When not to use NASH/ICM

    • BuffettNH
      BuffettNH
      Bronze
      Joined: 03.01.2013 Posts: 10
      I am going to make an assumption before I ask my question.
      Assumption: Nash/ICM decisions are based on the assumption that your opponent in question is also using Nash/ICM

      If my assumption is correct, the questions is....when do I NOT use it? How can you determine when a player just has no clue what they are doing, thus they are jamming/calling with a wider range that Nash would predict?
  • 3 replies
    • Optroot
      Optroot
      Bronze
      Joined: 11.05.2008 Posts: 250
      It's not really a question of when not to use it, but how much to deviate from it. You want to deviate from it whenever it's more profitable for you to exploit an opponent than to be unexploitable.

      Obviously current Nash/ICM calculators don't really do deep searches, say for postflop play or 3/4-bet strategies (some do though). But that doesn't mean there isn't an ICM/Nash strategy for them - and my statement above is still true, even for postflop play.

      Generally you deviate when there is no need, or urgent need to gamble (chip edge) or there is a leak in the game of someone left to act that you wish to exploit.
    • BuffettNH
      BuffettNH
      Bronze
      Joined: 03.01.2013 Posts: 10
      Thank you. Can you suggest a good article, thread, or video that best describes using them effectively? I understand them, but I am not optimal with understanding them.
    • Asaban
      Asaban
      Moderator
      Moderator
      Joined: 22.09.2006 Posts: 8,241
      Hi BuffettNH :)

      First of all you will have to seperate these two concepts from each other, since they can easily stand on their own. ;)

      ICM ALWAYS matters. The deeper you are (the bigger the bubble factor) the more important it gets. But even in your first hand in a tournament ICM is present and influences your results. For the most time you can just ignore it because factors like future game compensate the effect, but it's still there...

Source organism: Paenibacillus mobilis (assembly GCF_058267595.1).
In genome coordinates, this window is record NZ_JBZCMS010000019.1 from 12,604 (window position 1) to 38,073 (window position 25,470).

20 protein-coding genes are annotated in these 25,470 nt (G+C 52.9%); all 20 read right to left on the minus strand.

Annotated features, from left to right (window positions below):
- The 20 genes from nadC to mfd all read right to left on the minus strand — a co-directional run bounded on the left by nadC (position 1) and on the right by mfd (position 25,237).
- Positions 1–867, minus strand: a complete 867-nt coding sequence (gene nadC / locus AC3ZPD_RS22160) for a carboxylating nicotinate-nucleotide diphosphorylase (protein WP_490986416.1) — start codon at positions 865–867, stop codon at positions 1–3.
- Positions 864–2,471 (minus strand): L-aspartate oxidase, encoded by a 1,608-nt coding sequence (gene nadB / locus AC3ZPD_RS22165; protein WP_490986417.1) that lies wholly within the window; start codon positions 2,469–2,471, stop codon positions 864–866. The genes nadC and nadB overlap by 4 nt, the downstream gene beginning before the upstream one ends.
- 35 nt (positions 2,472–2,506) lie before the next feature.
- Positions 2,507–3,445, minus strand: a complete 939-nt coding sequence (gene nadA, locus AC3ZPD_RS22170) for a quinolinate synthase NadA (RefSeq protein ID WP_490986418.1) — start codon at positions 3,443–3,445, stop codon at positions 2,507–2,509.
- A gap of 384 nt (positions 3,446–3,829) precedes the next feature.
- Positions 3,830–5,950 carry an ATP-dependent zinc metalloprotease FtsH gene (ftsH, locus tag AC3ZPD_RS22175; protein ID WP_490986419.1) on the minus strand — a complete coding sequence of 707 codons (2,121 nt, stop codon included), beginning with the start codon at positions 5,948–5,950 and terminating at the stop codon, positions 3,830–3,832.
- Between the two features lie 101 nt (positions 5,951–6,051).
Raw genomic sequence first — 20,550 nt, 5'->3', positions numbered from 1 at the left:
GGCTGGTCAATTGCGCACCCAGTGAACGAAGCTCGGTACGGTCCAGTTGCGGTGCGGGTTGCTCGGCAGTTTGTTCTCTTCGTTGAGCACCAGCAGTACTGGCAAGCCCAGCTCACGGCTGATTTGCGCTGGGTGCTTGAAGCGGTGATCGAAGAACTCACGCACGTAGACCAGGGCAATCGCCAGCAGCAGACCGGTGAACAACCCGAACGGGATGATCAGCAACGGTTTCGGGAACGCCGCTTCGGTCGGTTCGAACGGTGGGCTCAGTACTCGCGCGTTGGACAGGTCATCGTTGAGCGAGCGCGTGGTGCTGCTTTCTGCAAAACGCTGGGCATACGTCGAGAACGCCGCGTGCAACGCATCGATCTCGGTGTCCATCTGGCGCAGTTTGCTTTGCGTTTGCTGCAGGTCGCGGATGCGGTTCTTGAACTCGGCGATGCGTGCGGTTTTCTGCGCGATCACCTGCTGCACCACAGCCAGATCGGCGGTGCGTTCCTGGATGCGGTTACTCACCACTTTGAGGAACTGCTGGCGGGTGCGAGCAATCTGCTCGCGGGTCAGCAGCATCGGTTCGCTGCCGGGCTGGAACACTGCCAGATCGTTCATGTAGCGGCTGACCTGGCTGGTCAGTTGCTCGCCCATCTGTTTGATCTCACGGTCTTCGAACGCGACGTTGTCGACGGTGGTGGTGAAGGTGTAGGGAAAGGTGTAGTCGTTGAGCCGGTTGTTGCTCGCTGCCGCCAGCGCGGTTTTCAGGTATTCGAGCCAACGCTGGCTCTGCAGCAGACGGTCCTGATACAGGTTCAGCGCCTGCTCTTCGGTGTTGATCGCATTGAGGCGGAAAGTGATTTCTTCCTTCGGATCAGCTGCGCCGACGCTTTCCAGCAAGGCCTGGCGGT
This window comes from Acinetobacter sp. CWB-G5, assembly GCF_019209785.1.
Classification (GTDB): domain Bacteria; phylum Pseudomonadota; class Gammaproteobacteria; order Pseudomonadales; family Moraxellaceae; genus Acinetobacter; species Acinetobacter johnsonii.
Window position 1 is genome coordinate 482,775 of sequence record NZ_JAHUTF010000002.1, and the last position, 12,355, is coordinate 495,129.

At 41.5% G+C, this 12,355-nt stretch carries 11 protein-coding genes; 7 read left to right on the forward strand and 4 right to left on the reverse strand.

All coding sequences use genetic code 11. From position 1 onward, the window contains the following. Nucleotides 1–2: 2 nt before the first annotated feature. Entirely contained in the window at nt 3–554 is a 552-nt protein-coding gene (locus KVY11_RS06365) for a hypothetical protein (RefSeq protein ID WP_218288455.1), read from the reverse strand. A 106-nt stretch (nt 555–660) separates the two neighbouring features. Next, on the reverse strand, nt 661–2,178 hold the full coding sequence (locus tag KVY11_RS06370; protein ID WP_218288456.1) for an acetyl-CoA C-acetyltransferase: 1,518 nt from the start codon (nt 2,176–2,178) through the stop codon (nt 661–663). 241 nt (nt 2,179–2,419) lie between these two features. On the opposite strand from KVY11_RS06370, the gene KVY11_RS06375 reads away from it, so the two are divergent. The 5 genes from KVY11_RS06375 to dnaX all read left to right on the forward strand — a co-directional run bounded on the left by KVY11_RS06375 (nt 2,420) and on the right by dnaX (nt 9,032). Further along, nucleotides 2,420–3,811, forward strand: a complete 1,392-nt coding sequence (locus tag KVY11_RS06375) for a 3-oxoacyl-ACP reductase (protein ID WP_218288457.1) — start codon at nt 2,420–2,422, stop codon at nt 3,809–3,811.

Nash is a different concept that is based on the nash equilibrium. Fundamentally it states that, as long as you base your decisions on the equilibrium, you can not be exploited and therefore there is no possible way for your opponent to play +EV against your style. At the same time, as soon as he doesn't play according to Nash himself, you gain profit.

      Of course, both concepts are often used together and fit very well, but they are still different concepts.

      To answer your question:
      You can not decide on not using ICM. The concept itself won't go away just because you ignore it. The question is not "When do I not use it?", but "How do I take it into account?" or "How important is it in my current situation?".

      Talking about Nash your assumption is not entirely wrong. There is a possible szenario where a "wrong" call from your opponent will cost you money. The concept itself is still true though, since he will loose even more. The only players that gain are the ones that are not playing the hand. Therefore it can make sense to adjust your ranges and differ from the standard Nash ranges. This makes even more sense, because Nash is not maxEV. It's just not -EV against a single opponent. If you want to play a hand maxEV you will have to adjust according to your opponents behaviour.

      It's obviously hard to give you some general advice on how to adjust to your opponents since it depends on the situation. There are too many different szenarios. It won't be possible to cover them all obv.

      My advice would be to always think before you act. Just because Nash suggests to push the push is not perfect immediatly. Always think about the alternatives and try to be aware of what you are doing and why.

      If you have furhter questions feel free to ask!

      Regards,
      Asaban